When I started my Scottish adventure back in 2005, the van driving jobs were paying better than minimum wage. The truck driving jobs in 2006, when I came back with my licence, was near twice that – and that for a class 2 driver with very poor English and no truck driving experience whatsoever. Fast forward 15 years and class 2 driver is lucky if he lands in the job that pays 20% over minimum wage. Even recent hikes in rates still haven’t brought us to the 2006 levels. Meanwhile, the costs of becoming a truck driver and maintaining one’s qualification have risen – drivers are now required to undergo periodic training to renew their qualifications every five years, often at their own expense.

At the same time the pay rates in Eastern Europe have risen significantly. I dare to say that an experienced truck driver can have a better life in Poland than in Britain (if we recalculated his salary in the light of the purchasing power and costs of living in both countries, he will earn more there). Not to mention Western European or Nordic Countries that are also welcoming drivers from that part of Europe. There is simply a very little financial incentive for Eastern European drivers to come to Britain anymore.

7. Systematic discrimination

European drivers who’ll come here will have, of course, driving licences issued by their countries of origin. For many years it was not a problem, as EU licences are mutually recognized by European countries. Then, with DVLA moving their penalty point system online, the EU licence holders become “second class drivers” – while during the time of the paper counterparts they had British counterpart licences issues as everyone else, the computer system leaves them behind: if your licence is not issued by Britain it is impossible to check how many points you have in Britain using DVLA online services, even though they DO put penalty points and other information on your record.

That puts them in the worse position when competing for jobs with UK licence holders, as many companies, third party licence check services or insurance companies simply won’t bother with checking the record of the UE licence holder, as it is simply too complicated. Of course, you can solve this problem by exchanging your EU licence for a British one (which, to drive trucks, you have to do after a maximum of five years, or when you hit 45 years, whichever is later), but with Brexit, many drivers – younger, or those who just wanted to come here for a short period of time – are not willing to do it now, as while EU licence is still valid in Britain, British licences are not valid in the UE any more, which means that they would need to obtain International Driving Licence to go for holidays to their own country, and if they decide to look for a job back in the EU, they cannot even start until they exchange their British licence back.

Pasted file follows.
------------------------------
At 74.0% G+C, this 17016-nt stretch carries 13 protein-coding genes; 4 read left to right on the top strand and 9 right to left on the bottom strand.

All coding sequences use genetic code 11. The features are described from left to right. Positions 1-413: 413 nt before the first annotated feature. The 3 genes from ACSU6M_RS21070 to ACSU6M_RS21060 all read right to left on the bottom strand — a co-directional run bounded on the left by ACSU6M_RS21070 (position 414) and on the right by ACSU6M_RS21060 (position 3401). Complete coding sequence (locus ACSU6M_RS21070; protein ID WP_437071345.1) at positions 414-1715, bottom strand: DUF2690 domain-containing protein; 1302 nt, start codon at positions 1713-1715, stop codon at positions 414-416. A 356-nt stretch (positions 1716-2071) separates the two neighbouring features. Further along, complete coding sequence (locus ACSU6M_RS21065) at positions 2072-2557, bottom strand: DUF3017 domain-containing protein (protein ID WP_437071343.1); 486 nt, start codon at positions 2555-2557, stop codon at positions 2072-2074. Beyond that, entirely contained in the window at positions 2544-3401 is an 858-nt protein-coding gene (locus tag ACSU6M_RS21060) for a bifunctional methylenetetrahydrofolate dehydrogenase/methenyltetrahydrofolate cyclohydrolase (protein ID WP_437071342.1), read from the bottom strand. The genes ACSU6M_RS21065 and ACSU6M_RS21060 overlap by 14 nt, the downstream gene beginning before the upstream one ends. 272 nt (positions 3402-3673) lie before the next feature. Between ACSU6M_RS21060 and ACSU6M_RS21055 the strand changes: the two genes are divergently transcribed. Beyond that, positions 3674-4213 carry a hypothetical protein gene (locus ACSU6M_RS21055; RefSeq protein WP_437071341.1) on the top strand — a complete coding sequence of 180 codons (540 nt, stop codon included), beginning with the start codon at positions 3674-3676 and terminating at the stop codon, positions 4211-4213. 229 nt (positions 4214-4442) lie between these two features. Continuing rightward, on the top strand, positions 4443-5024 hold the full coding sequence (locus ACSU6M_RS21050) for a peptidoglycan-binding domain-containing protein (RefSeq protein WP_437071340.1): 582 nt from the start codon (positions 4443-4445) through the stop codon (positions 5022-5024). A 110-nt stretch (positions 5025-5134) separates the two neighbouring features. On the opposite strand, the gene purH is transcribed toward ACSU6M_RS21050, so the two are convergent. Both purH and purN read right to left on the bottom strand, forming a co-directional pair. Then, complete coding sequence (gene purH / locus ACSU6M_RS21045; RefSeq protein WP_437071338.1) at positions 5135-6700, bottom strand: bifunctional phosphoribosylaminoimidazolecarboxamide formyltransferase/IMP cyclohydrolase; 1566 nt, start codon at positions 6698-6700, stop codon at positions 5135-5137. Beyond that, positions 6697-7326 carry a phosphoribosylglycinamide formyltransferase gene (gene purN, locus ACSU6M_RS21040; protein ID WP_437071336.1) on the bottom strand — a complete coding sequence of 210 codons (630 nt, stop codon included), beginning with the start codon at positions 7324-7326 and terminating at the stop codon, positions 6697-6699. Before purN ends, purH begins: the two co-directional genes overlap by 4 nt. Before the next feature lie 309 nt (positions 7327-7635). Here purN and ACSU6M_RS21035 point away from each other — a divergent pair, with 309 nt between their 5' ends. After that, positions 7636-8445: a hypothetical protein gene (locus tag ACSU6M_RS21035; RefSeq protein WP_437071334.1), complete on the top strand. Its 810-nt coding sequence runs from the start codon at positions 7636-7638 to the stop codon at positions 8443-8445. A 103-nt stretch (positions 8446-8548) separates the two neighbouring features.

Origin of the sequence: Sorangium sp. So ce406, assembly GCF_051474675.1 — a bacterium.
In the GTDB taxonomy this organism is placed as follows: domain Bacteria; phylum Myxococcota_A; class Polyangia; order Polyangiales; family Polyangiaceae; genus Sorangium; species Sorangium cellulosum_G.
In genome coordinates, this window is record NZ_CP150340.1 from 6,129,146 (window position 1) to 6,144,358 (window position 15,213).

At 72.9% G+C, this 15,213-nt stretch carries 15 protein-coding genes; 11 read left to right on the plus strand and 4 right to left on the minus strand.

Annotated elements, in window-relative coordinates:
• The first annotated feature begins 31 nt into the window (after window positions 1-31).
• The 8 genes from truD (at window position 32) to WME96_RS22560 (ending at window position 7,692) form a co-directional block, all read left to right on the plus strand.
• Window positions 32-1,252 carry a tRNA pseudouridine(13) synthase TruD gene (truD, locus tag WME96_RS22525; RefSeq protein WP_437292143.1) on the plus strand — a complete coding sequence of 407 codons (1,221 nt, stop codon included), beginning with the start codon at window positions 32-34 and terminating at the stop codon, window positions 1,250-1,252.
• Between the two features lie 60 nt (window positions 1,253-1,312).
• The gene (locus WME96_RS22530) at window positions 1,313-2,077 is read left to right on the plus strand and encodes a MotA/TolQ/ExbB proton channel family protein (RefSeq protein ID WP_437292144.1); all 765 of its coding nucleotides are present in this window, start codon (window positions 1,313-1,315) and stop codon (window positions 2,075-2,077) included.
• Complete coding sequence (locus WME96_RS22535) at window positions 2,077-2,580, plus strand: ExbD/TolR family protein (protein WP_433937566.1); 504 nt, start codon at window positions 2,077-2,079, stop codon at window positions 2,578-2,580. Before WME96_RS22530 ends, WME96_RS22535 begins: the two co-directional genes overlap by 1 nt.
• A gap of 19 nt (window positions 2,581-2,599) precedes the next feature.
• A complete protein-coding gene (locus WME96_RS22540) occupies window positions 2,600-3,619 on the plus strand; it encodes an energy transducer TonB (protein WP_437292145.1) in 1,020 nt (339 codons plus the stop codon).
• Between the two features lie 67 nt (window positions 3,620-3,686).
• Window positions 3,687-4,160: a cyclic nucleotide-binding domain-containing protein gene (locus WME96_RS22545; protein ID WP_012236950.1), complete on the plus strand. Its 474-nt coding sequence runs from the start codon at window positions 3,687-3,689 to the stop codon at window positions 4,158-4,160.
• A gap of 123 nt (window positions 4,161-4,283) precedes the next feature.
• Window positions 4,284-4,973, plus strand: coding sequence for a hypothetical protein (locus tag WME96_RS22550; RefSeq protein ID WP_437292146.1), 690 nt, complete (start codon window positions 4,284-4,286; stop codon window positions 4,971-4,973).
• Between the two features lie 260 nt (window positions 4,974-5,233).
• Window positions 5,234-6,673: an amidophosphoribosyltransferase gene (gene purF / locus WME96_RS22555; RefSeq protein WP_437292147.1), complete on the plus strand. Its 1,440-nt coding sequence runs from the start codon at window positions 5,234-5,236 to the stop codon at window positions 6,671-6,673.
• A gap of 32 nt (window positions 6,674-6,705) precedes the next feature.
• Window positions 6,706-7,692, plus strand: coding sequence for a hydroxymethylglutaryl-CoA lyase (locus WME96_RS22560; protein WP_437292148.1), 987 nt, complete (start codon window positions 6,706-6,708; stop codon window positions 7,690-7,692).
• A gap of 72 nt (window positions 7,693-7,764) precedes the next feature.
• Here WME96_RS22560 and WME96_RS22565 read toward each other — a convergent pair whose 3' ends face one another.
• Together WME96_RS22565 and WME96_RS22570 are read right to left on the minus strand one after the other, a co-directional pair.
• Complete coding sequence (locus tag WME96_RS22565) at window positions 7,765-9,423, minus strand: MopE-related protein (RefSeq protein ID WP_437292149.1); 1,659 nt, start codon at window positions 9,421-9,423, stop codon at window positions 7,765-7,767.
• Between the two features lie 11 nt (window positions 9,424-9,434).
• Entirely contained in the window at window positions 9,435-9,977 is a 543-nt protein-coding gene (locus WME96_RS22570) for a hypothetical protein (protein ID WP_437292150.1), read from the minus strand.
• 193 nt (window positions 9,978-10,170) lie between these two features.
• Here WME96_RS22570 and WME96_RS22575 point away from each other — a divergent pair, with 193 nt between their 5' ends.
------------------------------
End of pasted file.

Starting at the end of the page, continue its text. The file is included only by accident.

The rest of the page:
With Brexit, another hoop to jump through is also their residency status. It’s an employer’s duty to check if the driver they want to employ is in Britain legally – that mean if he has a visa, or if he has a settled status (for which, the EU citizens who reside in Britain have no physical proof, so it all depends again on the online services that are known to be down quite often, making it impossible – unless you call that helpdesk that charges you over 10 pounds for 10 minutes). That, again, puts them at a disadvantage when they have to compete for work with natives. And I know, there is a driver shortage, so the jobs are plentiful, but remember that there are good and bad jobs around…

8. Everyday discrimination

Brexit had opened a black hole into the deepest layers of British society that we haven’t seen before. The level of harassment and hate crime has risen to unprecedented levels. If you were European, would you really want to come to the country where at every little step – from dealing with Home Office and Border Forces to the trip to your local pub – you can be reminded, in a very clear manner, that you’re not welcome here?


9. Money

You can see point six. Everything mentioned there applies. But from the point of view of a British person, the choice is often between becoming a driver and choosing a different career path. With the cost of obtaining even a class 2 licence at around 1000 pounds right now, you’ll have to fork out a significant sum of money – often beyond the capabilities of the young person entering the work market – even before you start. The apprenticeships in that industry are really rare, and even if the employer offers to fund the training for the incomer, it usually ends up in being tied with working for them for 2 years or so – and the fact that the employer has to fund training to the new drivers usually signals that they struggle to get experienced drivers, which often indicates that they are not exactly the best company to work for in the first place.

So why would one save up a grand to become a truck driver and do hard work for long hours at the pay comparable to a shop assistant in Aldi, if there are plenty of college courses and apprenticeships that help the candidate to become a plumber or an electrician with much higher earning potential? Most of the young people who enter the industry are therefore those who are lured by the romantic idea of being a driver.

10. Being a driver is not fun anymore

But the driver’s job is no longer a romantic adventure. It’s not all about driving towards the setting sun with the roar of your V8 diesel engine. More often than not it is just a hard graft for the big company that saves as much as possible on vehicles and for which you are only a number. And there is not much freedom left either – the drivers are dictated about the exact route they have to choose, and thanks to the developments in telemetry, their driving style is under constant observation (I wrote about it here).

The long-distance jobs – which were often the magnet that brought people to the industry – are also becoming sparse. With the growth of the intermodal transport and container industry, bigger and bigger percentage of jobs becoming a boring, repetitive journeys between the port and some warehouse, or from the local distribution centre to the shops in the few hours’ drive range.

Part 2 to follow.

This article first appeared on my blog,